‘Has Mr Jackson received death threats before?’ Inspector Horton tried to contain the anger in his voice. Usually he took such matters seriously, but not this time. ‘No, Inspector, and neither has Nick.’ The woman opposite him dropped her eyes as soon as they connected with Horton’s. Was that from guilt, he wondered, at wasting police time? She was perched nervously on the large leather chair opposite him. The woman dressed from head to toe in black looked more like a nun without the wimple than a television director to Horton. But then he guessed his views of directors were coloured by newspaper and magazine articles where they were usually men of presence and power. Wrecks Around Britain, though, was hardly Titantic and Perry Jackson wasn’t exactly Leonardo DiCaprio. Not that Horton had met Jackson yet as Corinna Denton had waylaid him and Sergeant Cantelli the moment they had entered the plush reception of the Queen’s Hotel on the Southsea seafront. On their way there, Sergeant Barney Cantelli had told him that the programme always contained an element of danger, which had convinced Horton that the anonymous threatening telephone calls were a publicity stunt designed to attract media coverage. He had bet Cantelli a month of free canteen lunches they were. ‘Television personalities do get stalked, you know, Andy,’ Cantelli had replied. ‘There are some seriously weird people out there.’‘I know, I’ve met them.’‘Then why so sure these calls are fakes?’‘Let’s just say I can feel it in my gut.’ Did he? Or was he simply angry that he’d been ordered here by his boss, DCI Lorraine Bliss, because of the status of Perry Jackson and his television partner, Nicholas Farnsworth. Horton had never heard of either of them, but that was hardly surprising when he didn’t own a television on the boat where he lived.‘Where is Mr Jackson now?’ he asked Corinna Denton.‘Having breakfast with Nick.’The threats obviously hadn’t affected his appetite then! Horton had missed breakfast. Not that he could have eaten a thing anyway. Since he had decided, in the middle of the night, to meet Emma at Heathrow Airport earlier that morning, food had become of periphery interest.His mind slewed back to the arrivals lounge and Catherine’s incensed expression as their eight-year-old daughter had run into his arms. He had promised Emma that she could stay with him on the boat. She was overjoyed. Catherine was outraged. A state she seemed to be permanently in regarding matters relating to him gaining access to Emma. He didn’t know why. He guessed that Catherine was already on to her solicitor complaining. Well, let her. He brought his attention sharply back to the matter in hand. The sooner he got this out of the way, the quicker he could return to the station and get on with solving real crimes.‘Where are your film crew?’ ‘Jason, our camera and sound man, is probably still in bed.’Horton noted the slight shift in her tone that told him she didn’t approve of this. Or perhaps she didn’t approve of Jason. ‘We work on a very tight budget, Inspector. If we need any extra lighting or cameras then we hire it in wherever we’re shooting. We’re only here for a few days, doing some external shots, meeting with the diving contractors, working out a schedule. And Perry’s doing some additional research. He’s writing a book.’ Corinna said it as if it was the only book in the world, and maybe it was to her and Mr Jackson. ‘The dive is being filmed in May,’ she added, running a hand through her short dark hair. ‘We’ll call up anyone else we need then.’So why the anonymous calls now if this was a publicity stunt? Surely it would have been better to have staged them when the programme was being filmed. But because Horton was a cynical copper, he asked, ‘Are they showing the programme on television now?’ There was a slight hesitation and lowering of eyes before she answered. ‘I think they’re repeating the Diving off Devon series.’You think! You bloody know.And the media attention this stunt would attract would draw in additional viewers. Not bothering to hide his contempt, he said, ‘Have you mentioned these calls to the press?’ She looked surprised. ‘Of course not. Perry didn’t even want me to phone you. I wouldn’t have bothered, only Nick insisted. If it had been just the one call, but three—’‘I’d like to speak to Mr Jackson.’ ‘I’ll call him.’‘He’s having breakfast, you said.’ Before she could stop him, Horton was marching across the reception area and heading for the restaurant, his eyes scouring the room for any likely looking media types. He wouldn’t mind betting he was being filmed or that Corinna Denton had a Dictaphone stashed in her handbag. He had a deep mistrust of journalists and it wouldn’t surprise him if his voice, and Cantelli’s, rang out on the programme when it was aired. Something along the lines of: Perry Jackson continued diving despite the threats to his life. Well, bollocks to them, he thought, scanning the restaurant. No more than half a dozen tables were occupied and none of them with journos unless they had suddenly got a hell of a lot older.There was only one table with two men sitting together. He didn’t need to be a detective inspector to work out they must be Jackson and Farnsworth. They seemed to be arguing. Their heads were bent low over the table, their expressions serious. One of them definitely looked out of sorts. A deep frown showing on his receding hairline and a faint flush on his swarthy skin. They both looked up as Horton drew level.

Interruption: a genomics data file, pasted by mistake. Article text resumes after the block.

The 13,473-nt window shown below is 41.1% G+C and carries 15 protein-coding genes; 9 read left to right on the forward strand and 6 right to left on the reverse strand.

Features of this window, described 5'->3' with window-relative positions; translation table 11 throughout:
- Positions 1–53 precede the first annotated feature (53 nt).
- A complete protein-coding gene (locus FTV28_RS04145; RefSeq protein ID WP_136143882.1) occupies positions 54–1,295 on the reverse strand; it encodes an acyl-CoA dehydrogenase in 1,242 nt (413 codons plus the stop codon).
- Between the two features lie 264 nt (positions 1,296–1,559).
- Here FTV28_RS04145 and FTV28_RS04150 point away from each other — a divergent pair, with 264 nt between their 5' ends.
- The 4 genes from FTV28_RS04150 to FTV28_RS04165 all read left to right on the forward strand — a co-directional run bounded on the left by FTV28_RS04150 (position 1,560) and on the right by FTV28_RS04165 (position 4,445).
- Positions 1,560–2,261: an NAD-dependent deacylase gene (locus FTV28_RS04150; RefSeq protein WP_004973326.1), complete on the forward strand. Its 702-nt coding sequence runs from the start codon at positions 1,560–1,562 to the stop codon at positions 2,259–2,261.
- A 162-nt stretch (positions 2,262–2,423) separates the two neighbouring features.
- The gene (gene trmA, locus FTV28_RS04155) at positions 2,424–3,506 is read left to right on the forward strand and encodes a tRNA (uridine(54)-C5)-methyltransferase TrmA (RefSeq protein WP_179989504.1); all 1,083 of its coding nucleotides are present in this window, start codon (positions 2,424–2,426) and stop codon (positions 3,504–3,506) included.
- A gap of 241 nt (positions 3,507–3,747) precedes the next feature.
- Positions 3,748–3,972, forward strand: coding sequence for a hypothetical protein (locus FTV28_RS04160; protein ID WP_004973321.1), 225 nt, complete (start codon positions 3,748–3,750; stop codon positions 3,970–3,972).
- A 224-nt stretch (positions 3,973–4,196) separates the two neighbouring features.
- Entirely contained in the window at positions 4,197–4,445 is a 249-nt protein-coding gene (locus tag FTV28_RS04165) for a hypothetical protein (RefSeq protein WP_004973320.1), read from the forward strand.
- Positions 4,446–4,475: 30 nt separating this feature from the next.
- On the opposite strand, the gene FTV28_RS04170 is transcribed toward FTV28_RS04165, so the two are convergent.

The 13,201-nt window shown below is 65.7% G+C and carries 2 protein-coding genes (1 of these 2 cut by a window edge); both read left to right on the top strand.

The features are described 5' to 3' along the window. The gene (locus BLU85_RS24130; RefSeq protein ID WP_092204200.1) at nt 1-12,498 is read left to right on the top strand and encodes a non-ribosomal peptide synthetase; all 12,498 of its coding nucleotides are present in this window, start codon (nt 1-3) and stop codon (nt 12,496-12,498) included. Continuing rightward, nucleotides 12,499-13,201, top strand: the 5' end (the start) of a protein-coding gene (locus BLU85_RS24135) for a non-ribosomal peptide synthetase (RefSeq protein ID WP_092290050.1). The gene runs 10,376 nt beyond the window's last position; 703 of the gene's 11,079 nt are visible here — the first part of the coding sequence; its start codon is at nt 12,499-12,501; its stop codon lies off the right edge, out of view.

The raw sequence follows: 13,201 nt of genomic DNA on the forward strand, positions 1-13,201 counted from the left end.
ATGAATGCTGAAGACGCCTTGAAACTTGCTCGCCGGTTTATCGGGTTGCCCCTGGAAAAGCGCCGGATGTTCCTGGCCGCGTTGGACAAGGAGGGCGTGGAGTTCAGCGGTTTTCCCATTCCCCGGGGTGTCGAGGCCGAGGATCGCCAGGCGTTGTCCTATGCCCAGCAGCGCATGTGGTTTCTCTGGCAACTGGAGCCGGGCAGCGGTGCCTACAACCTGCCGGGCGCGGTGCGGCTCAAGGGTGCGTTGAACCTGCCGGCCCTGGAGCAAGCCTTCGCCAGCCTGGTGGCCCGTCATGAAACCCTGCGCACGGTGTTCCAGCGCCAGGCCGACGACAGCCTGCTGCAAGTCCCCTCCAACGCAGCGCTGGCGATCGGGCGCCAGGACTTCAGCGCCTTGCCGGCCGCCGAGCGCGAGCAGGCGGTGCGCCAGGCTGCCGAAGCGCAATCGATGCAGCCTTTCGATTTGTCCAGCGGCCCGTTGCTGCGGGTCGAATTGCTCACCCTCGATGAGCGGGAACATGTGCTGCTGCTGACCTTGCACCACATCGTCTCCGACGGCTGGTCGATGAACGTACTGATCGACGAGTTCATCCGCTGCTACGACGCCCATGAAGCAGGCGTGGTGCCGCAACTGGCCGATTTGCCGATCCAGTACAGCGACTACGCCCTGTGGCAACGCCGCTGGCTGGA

This is my fourth Marine Mystery crime novel featuring the flawed and rugged Inspector Horton. Like the others it is set against the backdrop of the Solent on the South Coast of England. In this fast-paced novel Horton has a new and complex case to solve while trying to gain access to his eight-year-old daughter, and learn more about his mother's disappearance when he was ten.